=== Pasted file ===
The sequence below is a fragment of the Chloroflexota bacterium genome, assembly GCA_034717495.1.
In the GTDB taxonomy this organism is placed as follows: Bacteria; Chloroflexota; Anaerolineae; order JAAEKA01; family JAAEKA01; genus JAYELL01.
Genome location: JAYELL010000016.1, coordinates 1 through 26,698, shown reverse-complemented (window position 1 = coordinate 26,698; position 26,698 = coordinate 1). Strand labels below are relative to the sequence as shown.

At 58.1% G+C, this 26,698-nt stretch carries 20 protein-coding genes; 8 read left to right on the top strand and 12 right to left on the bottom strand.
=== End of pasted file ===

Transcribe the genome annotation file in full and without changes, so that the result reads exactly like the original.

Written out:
The sequence below is a fragment of the Chloroflexota bacterium genome, assembly GCA_034717495.1.
In the GTDB taxonomy this organism is placed as follows: Bacteria; Chloroflexota; Anaerolineae; order JAAEKA01; family JAAEKA01; genus JAYELL01.
Genome location: JAYELL010000016.1, coordinates 1 through 26,698, shown reverse-complemented (window position 1 = coordinate 26,698; position 26,698 = coordinate 1). Strand labels below are relative to the sequence as shown.

At 58.1% G+C, this 26,698-nt stretch carries 20 protein-coding genes; 8 read left to right on the top strand and 12 right to left on the bottom strand.